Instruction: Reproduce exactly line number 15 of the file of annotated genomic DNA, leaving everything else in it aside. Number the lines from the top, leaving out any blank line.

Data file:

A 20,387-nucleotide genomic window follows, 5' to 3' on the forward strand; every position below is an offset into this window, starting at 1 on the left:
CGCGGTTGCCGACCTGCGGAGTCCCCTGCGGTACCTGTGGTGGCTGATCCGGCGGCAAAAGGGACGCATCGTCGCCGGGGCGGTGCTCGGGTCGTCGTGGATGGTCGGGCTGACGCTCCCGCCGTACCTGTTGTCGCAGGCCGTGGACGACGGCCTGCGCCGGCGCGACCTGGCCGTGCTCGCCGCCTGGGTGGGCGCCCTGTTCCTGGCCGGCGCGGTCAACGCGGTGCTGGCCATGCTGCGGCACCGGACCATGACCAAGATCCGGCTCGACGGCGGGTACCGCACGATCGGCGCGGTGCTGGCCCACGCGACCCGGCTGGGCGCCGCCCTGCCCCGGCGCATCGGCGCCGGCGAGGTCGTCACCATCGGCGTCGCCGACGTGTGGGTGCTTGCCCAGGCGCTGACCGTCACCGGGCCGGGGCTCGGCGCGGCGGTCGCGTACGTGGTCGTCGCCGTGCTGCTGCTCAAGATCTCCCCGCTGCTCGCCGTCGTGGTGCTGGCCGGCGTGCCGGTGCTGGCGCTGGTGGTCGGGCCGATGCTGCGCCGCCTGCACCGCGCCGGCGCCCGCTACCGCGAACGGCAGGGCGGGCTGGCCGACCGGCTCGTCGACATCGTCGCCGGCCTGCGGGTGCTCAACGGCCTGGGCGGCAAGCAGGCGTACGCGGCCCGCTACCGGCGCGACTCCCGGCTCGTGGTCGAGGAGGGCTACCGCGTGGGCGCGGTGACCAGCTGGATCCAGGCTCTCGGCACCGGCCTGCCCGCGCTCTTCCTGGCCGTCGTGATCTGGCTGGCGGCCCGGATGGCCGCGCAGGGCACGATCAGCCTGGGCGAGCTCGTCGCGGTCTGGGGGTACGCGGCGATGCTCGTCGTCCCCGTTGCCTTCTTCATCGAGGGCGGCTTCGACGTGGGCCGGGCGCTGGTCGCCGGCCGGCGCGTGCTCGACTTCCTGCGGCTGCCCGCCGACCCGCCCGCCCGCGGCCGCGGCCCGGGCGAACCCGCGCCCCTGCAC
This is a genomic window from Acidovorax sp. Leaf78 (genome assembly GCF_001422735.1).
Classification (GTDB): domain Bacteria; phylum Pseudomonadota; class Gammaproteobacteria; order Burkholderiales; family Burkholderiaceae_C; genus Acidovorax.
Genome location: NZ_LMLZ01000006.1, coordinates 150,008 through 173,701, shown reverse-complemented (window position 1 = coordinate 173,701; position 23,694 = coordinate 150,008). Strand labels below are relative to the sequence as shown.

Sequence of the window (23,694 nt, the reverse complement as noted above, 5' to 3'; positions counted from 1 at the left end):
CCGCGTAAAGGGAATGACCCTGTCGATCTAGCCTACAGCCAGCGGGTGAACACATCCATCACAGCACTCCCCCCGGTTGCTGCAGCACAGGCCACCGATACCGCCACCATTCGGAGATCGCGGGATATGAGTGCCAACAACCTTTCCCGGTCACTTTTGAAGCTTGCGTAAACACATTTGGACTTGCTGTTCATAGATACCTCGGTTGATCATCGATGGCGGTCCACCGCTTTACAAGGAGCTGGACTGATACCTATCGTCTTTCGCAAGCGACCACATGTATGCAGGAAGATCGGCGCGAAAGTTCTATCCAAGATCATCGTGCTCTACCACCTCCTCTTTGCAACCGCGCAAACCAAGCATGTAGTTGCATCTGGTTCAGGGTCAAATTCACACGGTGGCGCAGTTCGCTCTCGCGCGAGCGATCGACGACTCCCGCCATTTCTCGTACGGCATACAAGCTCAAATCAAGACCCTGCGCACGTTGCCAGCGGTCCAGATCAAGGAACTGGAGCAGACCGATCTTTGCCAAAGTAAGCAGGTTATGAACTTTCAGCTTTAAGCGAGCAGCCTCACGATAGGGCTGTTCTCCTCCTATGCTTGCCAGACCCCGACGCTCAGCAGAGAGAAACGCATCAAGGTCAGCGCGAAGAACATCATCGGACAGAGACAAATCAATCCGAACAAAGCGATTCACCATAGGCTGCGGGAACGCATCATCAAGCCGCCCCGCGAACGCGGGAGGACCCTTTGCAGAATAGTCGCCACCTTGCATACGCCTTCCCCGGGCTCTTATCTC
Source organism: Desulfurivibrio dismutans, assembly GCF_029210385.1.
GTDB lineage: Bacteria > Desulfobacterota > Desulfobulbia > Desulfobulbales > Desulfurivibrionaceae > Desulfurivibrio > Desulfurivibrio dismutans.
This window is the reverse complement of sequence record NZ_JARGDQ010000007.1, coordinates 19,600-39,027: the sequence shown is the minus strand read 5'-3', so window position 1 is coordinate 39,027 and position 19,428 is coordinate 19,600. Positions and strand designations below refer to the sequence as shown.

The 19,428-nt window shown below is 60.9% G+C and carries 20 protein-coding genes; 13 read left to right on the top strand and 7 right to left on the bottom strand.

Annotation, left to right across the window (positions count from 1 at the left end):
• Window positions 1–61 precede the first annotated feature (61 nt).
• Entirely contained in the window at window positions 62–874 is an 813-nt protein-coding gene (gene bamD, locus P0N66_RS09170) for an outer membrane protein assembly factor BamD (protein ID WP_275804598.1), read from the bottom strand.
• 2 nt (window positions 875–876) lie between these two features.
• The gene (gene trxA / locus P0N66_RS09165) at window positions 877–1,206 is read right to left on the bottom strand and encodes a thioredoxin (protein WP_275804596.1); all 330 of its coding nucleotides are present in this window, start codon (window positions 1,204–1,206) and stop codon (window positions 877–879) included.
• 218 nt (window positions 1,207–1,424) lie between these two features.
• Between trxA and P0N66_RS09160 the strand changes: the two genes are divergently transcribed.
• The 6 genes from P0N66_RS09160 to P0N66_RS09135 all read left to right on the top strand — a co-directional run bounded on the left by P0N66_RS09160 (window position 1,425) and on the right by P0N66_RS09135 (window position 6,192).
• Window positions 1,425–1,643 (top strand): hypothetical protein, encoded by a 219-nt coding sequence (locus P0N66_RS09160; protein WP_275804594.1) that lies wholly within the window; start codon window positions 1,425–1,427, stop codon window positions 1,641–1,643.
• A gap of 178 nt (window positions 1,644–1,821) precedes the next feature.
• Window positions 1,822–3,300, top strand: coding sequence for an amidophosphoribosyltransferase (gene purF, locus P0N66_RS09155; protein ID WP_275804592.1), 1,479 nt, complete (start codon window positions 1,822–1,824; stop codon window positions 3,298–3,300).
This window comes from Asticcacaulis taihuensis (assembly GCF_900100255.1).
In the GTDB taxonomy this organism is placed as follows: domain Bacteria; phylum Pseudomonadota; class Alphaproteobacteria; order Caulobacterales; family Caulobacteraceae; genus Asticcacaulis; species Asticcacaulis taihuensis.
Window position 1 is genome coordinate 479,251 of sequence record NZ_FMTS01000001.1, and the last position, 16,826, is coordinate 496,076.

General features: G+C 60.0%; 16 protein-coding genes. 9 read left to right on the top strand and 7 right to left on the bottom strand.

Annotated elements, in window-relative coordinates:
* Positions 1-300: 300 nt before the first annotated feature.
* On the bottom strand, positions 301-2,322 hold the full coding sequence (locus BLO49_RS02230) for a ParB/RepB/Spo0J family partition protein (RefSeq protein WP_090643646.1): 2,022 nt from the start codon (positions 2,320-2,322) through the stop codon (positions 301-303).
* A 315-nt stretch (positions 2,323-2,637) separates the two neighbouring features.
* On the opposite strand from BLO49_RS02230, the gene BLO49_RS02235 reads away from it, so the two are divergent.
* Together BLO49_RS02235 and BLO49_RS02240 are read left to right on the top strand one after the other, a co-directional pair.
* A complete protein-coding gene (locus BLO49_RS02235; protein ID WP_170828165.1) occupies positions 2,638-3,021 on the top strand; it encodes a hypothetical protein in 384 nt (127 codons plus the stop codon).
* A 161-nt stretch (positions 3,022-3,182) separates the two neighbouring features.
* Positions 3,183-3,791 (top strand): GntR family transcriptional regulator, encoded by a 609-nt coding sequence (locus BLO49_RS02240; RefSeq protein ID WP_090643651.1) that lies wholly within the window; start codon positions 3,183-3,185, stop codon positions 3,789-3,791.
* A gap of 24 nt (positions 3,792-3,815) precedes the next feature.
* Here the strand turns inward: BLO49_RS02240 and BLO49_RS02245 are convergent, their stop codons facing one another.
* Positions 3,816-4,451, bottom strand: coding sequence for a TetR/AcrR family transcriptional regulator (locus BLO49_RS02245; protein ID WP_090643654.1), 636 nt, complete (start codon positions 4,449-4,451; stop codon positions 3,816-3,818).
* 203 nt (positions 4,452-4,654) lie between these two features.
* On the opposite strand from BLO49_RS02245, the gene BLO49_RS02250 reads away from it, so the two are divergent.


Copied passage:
• 2 nt (window positions 875–876) lie between these two features.